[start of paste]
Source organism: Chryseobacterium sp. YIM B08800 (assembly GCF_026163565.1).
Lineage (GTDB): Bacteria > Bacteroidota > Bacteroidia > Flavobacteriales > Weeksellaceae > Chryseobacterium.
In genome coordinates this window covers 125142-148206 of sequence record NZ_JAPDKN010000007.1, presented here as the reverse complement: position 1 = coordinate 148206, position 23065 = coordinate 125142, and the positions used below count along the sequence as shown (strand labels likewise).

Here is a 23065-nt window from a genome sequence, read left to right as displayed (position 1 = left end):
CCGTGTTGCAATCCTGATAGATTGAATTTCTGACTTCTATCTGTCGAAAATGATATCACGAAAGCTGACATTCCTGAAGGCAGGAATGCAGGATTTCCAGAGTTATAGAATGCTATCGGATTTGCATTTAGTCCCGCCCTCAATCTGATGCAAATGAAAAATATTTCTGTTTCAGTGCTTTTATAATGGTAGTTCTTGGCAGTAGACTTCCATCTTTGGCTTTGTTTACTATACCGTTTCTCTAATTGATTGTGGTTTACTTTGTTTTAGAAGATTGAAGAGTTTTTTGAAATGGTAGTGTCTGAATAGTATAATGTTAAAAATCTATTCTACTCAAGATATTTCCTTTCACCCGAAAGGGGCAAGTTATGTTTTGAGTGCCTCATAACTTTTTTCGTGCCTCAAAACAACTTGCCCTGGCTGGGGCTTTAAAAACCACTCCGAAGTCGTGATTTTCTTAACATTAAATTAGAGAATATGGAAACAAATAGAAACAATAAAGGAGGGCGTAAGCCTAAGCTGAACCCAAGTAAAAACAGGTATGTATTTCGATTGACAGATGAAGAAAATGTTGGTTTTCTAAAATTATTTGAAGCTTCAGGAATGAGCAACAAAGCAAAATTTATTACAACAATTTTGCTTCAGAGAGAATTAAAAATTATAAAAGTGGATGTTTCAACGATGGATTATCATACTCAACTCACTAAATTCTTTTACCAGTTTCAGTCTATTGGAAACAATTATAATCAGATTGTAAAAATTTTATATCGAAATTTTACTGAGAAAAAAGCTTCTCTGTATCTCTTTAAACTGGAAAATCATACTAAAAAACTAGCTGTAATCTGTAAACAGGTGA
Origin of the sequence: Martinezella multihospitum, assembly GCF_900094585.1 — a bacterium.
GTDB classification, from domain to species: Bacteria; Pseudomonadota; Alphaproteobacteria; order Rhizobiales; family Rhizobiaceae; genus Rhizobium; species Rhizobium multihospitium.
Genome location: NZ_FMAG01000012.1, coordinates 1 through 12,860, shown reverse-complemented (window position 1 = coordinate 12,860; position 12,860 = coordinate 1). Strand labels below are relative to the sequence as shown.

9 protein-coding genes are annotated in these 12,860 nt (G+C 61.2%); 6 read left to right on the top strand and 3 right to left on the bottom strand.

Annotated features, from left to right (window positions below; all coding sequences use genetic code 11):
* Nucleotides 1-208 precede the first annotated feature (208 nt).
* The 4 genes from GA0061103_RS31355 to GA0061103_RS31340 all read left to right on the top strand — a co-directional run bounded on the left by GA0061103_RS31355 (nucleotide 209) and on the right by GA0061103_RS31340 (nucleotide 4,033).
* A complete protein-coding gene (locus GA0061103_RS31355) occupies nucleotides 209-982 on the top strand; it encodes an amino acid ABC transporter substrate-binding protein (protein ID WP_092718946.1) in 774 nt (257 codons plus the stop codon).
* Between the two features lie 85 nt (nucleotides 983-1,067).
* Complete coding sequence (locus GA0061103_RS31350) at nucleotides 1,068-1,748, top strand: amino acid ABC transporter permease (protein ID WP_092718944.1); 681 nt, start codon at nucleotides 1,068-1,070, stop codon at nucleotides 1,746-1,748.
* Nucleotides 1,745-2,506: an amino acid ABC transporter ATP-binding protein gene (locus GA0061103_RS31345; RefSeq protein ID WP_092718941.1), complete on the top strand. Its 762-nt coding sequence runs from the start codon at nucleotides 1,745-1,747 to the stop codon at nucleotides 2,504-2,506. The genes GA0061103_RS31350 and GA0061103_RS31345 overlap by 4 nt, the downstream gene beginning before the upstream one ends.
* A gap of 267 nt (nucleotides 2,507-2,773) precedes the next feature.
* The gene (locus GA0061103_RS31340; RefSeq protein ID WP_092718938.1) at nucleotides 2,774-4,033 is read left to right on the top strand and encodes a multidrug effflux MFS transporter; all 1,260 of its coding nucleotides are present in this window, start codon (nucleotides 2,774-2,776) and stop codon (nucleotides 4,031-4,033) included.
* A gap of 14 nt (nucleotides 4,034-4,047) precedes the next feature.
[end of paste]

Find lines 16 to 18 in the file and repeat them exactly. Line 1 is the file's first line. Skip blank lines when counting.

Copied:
* Nucleotides 1,745-2,506: an amino acid ABC transporter ATP-binding protein gene (locus GA0061103_RS31345; RefSeq protein ID WP_092718941.1), complete on the top strand. Its 762-nt coding sequence runs from the start codon at nucleotides 1,745-1,747 to the stop codon at nucleotides 2,504-2,506. The genes GA0061103_RS31350 and GA0061103_RS31345 overlap by 4 nt, the downstream gene beginning before the upstream one ends.
* A gap of 267 nt (nucleotides 2,507-2,773) precedes the next feature.
* The gene (locus GA0061103_RS31340; RefSeq protein ID WP_092718938.1) at nucleotides 2,774-4,033 is read left to right on the top strand and encodes a multidrug effflux MFS transporter; all 1,260 of its coding nucleotides are present in this window, start codon (nucleotides 2,774-2,776) and stop codon (nucleotides 4,031-4,033) included.